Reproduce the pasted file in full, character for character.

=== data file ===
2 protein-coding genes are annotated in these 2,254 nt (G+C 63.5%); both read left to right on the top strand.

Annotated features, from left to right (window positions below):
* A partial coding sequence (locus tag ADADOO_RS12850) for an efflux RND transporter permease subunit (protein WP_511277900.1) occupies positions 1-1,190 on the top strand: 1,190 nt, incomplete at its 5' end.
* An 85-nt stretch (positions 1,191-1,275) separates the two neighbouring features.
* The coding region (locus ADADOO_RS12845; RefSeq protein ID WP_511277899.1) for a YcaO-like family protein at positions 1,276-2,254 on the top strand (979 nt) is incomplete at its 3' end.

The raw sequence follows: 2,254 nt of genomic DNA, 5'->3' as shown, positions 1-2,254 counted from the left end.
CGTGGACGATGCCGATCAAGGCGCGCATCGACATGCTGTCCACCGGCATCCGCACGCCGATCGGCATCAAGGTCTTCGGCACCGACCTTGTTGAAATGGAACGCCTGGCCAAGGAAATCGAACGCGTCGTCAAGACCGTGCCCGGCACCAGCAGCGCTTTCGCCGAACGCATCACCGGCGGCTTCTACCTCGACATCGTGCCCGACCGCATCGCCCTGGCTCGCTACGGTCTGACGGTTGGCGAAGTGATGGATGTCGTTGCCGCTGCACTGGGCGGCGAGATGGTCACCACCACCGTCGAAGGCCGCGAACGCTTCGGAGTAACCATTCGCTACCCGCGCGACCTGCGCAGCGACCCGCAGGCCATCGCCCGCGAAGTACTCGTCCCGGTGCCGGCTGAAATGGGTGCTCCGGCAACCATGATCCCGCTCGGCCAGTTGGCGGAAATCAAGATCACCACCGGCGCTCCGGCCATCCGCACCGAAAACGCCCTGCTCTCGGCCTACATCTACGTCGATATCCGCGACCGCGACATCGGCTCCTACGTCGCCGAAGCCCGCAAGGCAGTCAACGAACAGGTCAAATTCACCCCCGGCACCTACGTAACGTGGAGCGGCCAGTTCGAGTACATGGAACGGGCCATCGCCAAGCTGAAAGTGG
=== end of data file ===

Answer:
2 protein-coding genes are annotated in these 2,254 nt (G+C 63.5%); both read left to right on the top strand.

Annotated features, from left to right (window positions below):
* A partial coding sequence (locus tag ADADOO_RS12850) for an efflux RND transporter permease subunit (protein WP_511277900.1) occupies positions 1-1,190 on the top strand: 1,190 nt, incomplete at its 5' end.
* An 85-nt stretch (positions 1,191-1,275) separates the two neighbouring features.
* The coding region (locus ADADOO_RS12845; RefSeq protein ID WP_511277899.1) for a YcaO-like family protein at positions 1,276-2,254 on the top strand (979 nt) is incomplete at its 3' end.

The raw sequence follows: 2,254 nt of genomic DNA, 5'->3' as shown, positions 1-2,254 counted from the left end.
CGTGGACGATGCCGATCAAGGCGCGCATCGACATGCTGTCCACCGGCATCCGCACGCCGATCGGCATCAAGGTCTTCGGCACCGACCTTGTTGAAATGGAACGCCTGGCCAAGGAAATCGAACGCGTCGTCAAGACCGTGCCCGGCACCAGCAGCGCTTTCGCCGAACGCATCACCGGCGGCTTCTACCTCGACATCGTGCCCGACCGCATCGCCCTGGCTCGCTACGGTCTGACGGTTGGCGAAGTGATGGATGTCGTTGCCGCTGCACTGGGCGGCGAGATGGTCACCACCACCGTCGAAGGCCGCGAACGCTTCGGAGTAACCATTCGCTACCCGCGCGACCTGCGCAGCGACCCGCAGGCCATCGCCCGCGAAGTACTCGTCCCGGTGCCGGCTGAAATGGGTGCTCCGGCAACCATGATCCCGCTCGGCCAGTTGGCGGAAATCAAGATCACCACCGGCGCTCCGGCCATCCGCACCGAAAACGCCCTGCTCTCGGCCTACATCTACGTCGATATCCGCGACCGCGACATCGGCTCCTACGTCGCCGAAGCCCGCAAGGCAGTCAACGAACAGGTCAAATTCACCCCCGGCACCTACGTAACGTGGAGCGGCCAGTTCGAGTACATGGAACGGGCCATCGCCAAGCTGAAAGTGG